|By Bob Gourley||
|August 15, 2014 09:15 AM EDT||
By Ted Navarro
Think of a cloud provider. I’d bet that for the majority of people reading this article, the first that comes to mind is AWS. Amazon Web Services were a trailblazer in the cloud space, and they still lead adoption rates at all levels of the market, from SMBs to multinationals. In some ways that’s great: Amazon constantly innovate and refine their product. But, at the same time, it’s not entirely healthy for a market to be completely dominated by one vendor. Google’s Compute Engine is snapping at Amazon’s heels, but ideally we’d like to see a flourishing market with many competitors. A market in which the word “cloud” doesn’t immediately bring one vendor to mind.
Two things are making that market a possibility: open standards and cloud marketplaces or cloud brokerages.
Vendor lock-in imposes a brake on innovation by reducing the competitive forces that compel vendrs to improve their products. If a company is not free to move between vendors, following their own interests and needs, then there is very little incentive for that vendor to provide optimal service. All their energy will go into gaining new sales, and very little into satisfying existing clients because the cost of moving from a proprietary, non-standard environment is prohibitively expensive.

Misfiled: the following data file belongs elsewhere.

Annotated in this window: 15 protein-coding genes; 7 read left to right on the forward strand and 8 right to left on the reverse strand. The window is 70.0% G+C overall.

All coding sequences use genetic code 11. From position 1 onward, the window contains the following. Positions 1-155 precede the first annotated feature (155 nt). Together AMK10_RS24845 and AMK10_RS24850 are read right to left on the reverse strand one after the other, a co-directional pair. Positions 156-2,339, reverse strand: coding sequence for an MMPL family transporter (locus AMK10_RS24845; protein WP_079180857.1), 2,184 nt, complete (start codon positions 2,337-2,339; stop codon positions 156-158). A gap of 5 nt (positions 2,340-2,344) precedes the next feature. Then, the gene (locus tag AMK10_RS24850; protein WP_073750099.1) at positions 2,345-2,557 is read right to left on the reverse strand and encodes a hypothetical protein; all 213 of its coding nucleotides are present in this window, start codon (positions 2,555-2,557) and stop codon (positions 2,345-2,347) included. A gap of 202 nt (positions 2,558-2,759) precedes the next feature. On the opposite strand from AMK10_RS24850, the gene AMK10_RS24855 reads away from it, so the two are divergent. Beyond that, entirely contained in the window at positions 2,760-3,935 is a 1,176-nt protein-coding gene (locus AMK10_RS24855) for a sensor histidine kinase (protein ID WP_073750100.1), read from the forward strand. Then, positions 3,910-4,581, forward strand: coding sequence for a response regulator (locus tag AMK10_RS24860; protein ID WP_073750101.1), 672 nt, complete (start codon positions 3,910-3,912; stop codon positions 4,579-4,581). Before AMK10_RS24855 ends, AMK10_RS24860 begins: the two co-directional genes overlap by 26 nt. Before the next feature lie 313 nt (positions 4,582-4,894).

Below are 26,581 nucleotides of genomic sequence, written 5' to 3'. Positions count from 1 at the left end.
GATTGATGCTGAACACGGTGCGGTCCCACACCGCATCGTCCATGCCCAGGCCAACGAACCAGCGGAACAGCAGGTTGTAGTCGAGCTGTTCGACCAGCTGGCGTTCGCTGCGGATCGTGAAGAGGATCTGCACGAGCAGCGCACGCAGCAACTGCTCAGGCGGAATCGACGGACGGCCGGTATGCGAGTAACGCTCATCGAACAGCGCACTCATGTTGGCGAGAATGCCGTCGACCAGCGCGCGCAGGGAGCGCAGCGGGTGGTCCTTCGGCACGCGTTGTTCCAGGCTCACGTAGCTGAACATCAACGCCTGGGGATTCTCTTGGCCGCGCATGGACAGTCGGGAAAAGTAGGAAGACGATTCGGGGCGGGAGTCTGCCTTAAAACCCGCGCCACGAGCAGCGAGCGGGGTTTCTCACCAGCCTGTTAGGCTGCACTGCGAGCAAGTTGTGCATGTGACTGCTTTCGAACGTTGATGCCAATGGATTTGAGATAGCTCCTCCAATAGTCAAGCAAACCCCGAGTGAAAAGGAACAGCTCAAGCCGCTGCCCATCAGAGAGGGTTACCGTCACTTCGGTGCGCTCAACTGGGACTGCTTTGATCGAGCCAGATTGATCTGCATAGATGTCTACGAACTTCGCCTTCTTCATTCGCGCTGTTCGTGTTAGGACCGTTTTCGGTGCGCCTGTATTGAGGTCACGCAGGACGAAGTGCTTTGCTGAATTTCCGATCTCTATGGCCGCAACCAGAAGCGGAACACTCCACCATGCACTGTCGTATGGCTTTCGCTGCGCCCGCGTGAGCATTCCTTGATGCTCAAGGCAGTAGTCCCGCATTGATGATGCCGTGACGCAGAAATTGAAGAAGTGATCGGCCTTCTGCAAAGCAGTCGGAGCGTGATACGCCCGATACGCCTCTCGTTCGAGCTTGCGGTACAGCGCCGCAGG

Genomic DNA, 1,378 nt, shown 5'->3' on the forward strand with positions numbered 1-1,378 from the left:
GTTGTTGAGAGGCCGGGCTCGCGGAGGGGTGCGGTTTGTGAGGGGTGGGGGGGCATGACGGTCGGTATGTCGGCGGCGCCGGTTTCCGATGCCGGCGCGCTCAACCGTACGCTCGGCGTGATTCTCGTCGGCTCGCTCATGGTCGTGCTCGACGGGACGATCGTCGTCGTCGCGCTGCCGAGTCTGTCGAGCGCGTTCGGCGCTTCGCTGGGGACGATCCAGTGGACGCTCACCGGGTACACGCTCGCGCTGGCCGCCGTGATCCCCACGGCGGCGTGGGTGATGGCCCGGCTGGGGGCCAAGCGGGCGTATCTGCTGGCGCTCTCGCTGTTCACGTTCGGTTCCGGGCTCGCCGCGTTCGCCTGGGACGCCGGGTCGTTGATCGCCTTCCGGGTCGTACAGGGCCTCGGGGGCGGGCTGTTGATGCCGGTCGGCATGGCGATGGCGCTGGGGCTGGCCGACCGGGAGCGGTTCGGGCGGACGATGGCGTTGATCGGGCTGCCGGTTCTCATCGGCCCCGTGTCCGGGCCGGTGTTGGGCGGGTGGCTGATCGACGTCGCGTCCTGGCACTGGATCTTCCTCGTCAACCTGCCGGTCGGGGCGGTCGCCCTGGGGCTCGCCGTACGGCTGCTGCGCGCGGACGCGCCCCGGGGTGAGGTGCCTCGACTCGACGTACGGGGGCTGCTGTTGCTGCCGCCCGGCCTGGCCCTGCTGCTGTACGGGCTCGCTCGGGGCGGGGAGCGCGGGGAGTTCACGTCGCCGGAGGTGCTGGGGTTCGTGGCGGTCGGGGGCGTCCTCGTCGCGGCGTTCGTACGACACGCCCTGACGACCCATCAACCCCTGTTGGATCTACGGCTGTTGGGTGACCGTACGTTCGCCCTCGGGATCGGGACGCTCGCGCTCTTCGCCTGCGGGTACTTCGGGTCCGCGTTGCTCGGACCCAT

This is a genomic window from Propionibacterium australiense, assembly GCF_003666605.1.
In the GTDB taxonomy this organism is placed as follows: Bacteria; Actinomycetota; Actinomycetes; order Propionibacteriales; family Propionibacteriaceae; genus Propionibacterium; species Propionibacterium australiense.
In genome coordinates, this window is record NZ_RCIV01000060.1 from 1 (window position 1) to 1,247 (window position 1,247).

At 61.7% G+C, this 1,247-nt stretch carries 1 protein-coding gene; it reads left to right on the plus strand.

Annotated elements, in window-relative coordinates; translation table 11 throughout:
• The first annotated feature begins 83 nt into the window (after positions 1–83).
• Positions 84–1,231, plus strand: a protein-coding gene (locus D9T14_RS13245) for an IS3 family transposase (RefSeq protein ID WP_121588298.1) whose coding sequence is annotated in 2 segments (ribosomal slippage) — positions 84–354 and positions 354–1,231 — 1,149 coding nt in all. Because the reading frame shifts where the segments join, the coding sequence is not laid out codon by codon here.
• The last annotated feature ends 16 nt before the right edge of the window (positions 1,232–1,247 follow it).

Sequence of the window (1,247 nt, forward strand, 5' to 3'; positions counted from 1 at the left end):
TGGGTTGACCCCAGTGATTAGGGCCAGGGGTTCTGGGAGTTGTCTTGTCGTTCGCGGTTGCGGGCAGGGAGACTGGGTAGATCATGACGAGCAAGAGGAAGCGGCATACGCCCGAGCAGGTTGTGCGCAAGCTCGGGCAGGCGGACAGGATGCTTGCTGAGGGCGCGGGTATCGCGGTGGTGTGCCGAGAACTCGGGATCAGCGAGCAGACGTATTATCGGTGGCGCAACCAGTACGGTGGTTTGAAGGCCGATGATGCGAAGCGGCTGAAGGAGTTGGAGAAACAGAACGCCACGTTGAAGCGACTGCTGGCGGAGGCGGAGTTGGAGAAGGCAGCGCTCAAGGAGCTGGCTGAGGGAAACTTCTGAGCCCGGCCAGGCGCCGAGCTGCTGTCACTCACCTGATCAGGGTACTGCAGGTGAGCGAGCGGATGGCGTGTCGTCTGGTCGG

Once a company is locked into one product, the vendor can then leverage that status to sell compatible products — products only they can produce. The operating system and productivity software market in the 1990s and 2000s is a perfect example of this process.
Open standards allow cloud platform users to move their data and workloads between vendors with ease. The burden is on vendors to provide levels of service and cost that keep their clients happy.
One benefit of sticking with a single cloud vendor for multiple products is reduced complexity. Multi-cloud environments, where clients build platforms comprised of several vendors’ solutions, are inherently more complex. Added complexity results in inflated costs.
Cloud marketplaces, especially those that incorporate a cloud management platform, reduce that complexity to a manageable level by making it easy to compare cloud products and control them. They provide a layer on top of cloud products that help with integration and control.
By reducing the complexity of building multi-cloud environments on platforms with open standards, cloud marketplaces help cultivate a vibrant and competitive market; one that isn’t dominated by a small number of vendors. That can only be good for cloud users — it helps them to build the cloud that they want and adapt as their needs change.
About Ted Navarro- Ted is the technical writer and inbound marketer for ComputeNext, an innovative cloud marketplace company. Check out the ComputeNext blog for the latest in cloud computing and IaaS technology. Follow them on Twitter, Like them on Facebook, and engage in the discussion at https://www.computenext.com/blog/.
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